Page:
Here’s my May 17 article from Hothouse Magazine:
“That wall isn’t there just to keep me in, but to keep you out.” ~Tyrone, a former Inside Out Prison Exchange Program participant.
Art, of course, can do many things. That is, art can connect us with the holy; it can be a form of worship. Art can be a vehicle by which artists soothe their physical, psychological, or spiritual maladies. Art can be entertaining, shocking, an introduction to beauty and aesthetic for the one who consumes it. Art often seems largely used by the privileged, those for whom producing and consuming is a way of life.
All of that, of course, is dandy. We all use art to suit us. But, for some, art is life. Literally. Victims of tragedy, who may not necessarily identify themselves as artists, have used art, if not to make sense of how they were acted upon, but to live in the tensions of tragedy: who they were before and who they are now. Art helps victims cope with the then and the now and the violent moment that separates the two. In this way, the person who was powerless in a moment of tragedy, whether at the whims of nature or the hands of another person, can work toward reclaiming herself.
Others for whom art is life might also be those who have victimized others. In many cases, perpetrators exert power and violence over victims because in all other realms, they themselves are powerless. Perpetrators are often the chronically powerless who seek to overpower. Those who are stripped of economic and social power are often violent in ways they believe they are acted upon by those in power over them—in other words, they model what they’ve been taught as marginalized members of our society. Often, the perpetrator doesn’t know what it means be powerful apart from hurting others. The victim is innocent, at the wrong place at the wrong time. But we might also consider the perpetrator a victim of her surroundings, someone who may not understand responsibility the way most of us do because they’ve never been taught. While many might see this assertion as one that makes excuses for perpetrators, what is more intriguing to me is how the nature of art can, in the right ways, empower those who victimize in their quest for power.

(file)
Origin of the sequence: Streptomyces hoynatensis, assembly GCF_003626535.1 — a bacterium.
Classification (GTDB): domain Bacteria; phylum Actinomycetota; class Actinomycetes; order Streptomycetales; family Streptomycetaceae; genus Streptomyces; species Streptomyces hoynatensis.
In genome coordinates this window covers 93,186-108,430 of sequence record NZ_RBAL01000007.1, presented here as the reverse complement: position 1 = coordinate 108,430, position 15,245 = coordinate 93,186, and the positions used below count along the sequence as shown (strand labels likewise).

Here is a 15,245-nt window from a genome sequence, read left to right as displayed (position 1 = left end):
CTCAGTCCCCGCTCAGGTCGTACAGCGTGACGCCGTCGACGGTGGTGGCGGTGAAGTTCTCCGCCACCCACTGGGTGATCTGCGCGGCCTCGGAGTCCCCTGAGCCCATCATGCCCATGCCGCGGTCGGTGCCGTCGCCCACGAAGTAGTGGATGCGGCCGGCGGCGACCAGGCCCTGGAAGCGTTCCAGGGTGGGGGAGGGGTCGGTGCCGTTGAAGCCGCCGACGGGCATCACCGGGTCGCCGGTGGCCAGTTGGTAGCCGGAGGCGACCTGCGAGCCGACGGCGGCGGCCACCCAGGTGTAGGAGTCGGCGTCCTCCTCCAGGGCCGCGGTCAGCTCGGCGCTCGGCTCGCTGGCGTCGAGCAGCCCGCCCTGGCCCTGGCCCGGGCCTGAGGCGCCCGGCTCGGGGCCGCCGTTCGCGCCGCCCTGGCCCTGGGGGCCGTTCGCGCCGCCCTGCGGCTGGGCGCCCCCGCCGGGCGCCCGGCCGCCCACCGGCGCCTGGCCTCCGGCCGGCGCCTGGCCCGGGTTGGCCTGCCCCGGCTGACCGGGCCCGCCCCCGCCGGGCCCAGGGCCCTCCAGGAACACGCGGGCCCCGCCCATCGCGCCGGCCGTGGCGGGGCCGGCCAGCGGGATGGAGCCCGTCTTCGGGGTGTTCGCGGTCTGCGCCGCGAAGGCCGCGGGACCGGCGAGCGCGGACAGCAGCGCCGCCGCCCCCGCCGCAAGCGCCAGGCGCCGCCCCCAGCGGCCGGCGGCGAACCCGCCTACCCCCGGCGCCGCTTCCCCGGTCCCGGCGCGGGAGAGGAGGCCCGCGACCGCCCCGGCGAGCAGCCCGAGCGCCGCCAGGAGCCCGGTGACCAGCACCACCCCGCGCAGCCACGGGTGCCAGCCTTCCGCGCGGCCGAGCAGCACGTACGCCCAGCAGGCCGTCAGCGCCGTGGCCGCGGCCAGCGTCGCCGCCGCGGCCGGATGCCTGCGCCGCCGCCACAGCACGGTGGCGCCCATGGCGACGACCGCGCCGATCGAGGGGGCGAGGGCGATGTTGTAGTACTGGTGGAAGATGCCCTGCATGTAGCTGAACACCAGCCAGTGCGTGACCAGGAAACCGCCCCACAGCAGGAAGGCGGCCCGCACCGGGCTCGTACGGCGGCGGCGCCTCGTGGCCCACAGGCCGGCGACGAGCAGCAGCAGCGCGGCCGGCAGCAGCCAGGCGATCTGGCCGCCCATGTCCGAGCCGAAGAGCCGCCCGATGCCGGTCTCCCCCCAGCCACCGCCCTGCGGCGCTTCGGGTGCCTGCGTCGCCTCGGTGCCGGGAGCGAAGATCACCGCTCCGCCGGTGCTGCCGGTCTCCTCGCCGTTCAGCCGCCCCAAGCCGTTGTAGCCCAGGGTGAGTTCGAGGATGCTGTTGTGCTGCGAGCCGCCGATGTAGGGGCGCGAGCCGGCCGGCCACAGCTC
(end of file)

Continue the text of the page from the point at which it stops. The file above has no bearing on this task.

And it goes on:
I recently became acquainted with Ashley Lucas, associate professor of theater and drama and director of the Prison Creative Arts Project at the University of Michigan, which uses creative expression to give a voice to prisoners through literary and visual arts. She’s also the author of an ethnographic play about prisoners’ families, called “Doin’ Time: Through the Visiting Glass.”
Similarly, the Inside Out Prison Exchange Program brings college students and prisoners together in an interactive learning environment on the prisoners’ turf—behind prison walls. At least some of the professors I know who’ve begun Inside Out programs at their institutions are themselves artists, teaching students inside and outside of prison the power of art to reconcile.
Art connects us to each other and teaches us something about how to live together as one because it gives voice to the most vulnerable parts of us, the unseen, roiling parts.
One program that intrigues me is called Reading For Life, developed by Alesha Seroczynski, a research associate at the Program of Liberal Studies at the University of Notre Dame in South Bend, Indiana. The program places mentors with at-risk youth and young adults at the local Juvenile Justice Center. The mentors pair literature and personal study as it relates to the seven classic virtues (justice, prudence, temperance, fortitude, fidelity, hope, and charity). Students who participate in the program do so in lieu prosecution. Ninety-seven percent of those who complete the program have not re-offended; ninety percent have no more contact with law enforcement.
In all realms, art is healing, empowering, redemptive. Rather than only for the privileged, art stands as a means by which all people can find reconciliation and something outside themselves: hope.